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Oct 5, 2015 7:04 PM CST
|Please, Is there a way to get rid of pampas grass other than digging it out. I planted one|
a few years ago in a very bad spot now I have cut it down to the ground as it is huge.
But is there anything that will actually kill it without hurting the environment or my pets.
I thought of buying the big bags of salt like you get for your water conditioner and pouring
around it and then watering it in really well. Is this a really poor idea. It is about all I can afford
and I cannot afford to hire someone to dig it out for me. Thank you.
Oct 5, 2015 7:23 PM CST
| To ATP TDi|
Cut the pampas grass back to about 2 feet. Use an herbicide containing glyphosate, Roundup is one. Spray the exposed cuts, following manufacturers guidelines. It may take several applications and several weeks to kill the clump completely.
A faster way would be to cut the plant down to the ground. Chop and cut into the clump exposing roots. Spray roots with an herbicide containing glyphosate. Again this may take several applications.
Do dispose of or burn any root you chop away, they could make new plants.
Hope this helps.
Oct 5, 2015 7:25 PM CST
|Please do not put down salt. You will ruin the soil all around there. Do you have a reciprocating saw/sawzall? I used that to cut out Giant Miscanthus grass I had to get rid of|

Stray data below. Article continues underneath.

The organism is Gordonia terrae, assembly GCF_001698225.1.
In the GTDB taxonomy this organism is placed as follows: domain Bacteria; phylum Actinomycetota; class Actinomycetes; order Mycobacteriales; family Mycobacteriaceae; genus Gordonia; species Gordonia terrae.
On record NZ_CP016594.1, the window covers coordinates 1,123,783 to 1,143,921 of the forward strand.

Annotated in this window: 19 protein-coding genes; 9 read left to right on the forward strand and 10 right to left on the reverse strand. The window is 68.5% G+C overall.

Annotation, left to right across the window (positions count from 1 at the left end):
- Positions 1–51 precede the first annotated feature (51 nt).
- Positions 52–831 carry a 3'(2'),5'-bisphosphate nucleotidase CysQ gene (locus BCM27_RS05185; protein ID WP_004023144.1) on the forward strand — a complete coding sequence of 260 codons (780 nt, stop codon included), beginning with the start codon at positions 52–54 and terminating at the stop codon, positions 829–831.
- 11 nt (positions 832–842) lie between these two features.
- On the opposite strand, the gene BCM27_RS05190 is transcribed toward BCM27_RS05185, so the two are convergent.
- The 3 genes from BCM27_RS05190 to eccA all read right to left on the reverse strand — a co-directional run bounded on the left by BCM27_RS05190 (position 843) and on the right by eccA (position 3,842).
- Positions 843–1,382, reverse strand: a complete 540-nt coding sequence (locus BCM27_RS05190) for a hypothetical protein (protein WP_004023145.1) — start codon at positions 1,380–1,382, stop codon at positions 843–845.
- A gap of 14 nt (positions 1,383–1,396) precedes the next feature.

Oct 5, 2015 7:28 PM CST
|Thanks so much for your replies to my query. I really appreciate it.|
Oct 5, 2015 7:34 PM CST
| to ATP.|
Salt will poison the ground and take a very long time to dissipate. That will preclude being able to plant anything in that area.
You can use glysophate (Round-up) and coat the cut back plant, or use any of these alternative methods. Please be advised, it may take more than 1 application to totally eradicate the pampas grass.
1) use straight vinegar and drench the plant, cover with plastic
2) cover the plant with a tarp, stake in place and allow it to stay until the plant is dead (deprives water and sunlight)
3) One study found good results using an application called "ropewick treatment," which applies herbicide with a wick or sponge attached to a "well" of herbicide. None of the nurseries I contacted had heard of this device. It would permit the application of herbicide directly to the leaves of the plant, which can also be done (carefully) with a paintbrush. Using herbicide in either summer or fall is advised. One study recommended cutting back fronds/leaves in early summer; as new growth appears in late summer, use herbicide on the new growth. This method requires less herbicide. (from this link)
4)Trench around the plant, set fire to the crown (only after cutting the plant to the ground) then, treat any new growth with Glysophate/herbicide
Oct 5, 2015 8:46 PM CST
|For the Rope Wick Method I found a PDF here:|
I've been reading along as I also have Pampas Grass that needs to go and it's within a few feet of a neighbor's house so nor burning and must be very careful if herbicides are used. I'll go back to lurking now...
Sunset Zone 28, AHS Heat Zone 9, USDA zone 8b~~"Leaf of Faith"
Oct 5, 2015 9:53 PM CST
|Good link Greene.|
Oct 6, 2015 3:19 AM CST
|Thank you for all of your replies. AT least I have a starting point. |
This pampas was huge. and I planted it at the side of my house
so there is no burning it down.
Go back to lurking now and if you find out anything else
interesting please pass it along. Ha'
Oct 6, 2015 6:42 AM CST
|I believe that if you are planning to use a Glyphosate herbicide which works on the foliage, the more leaves present the better.|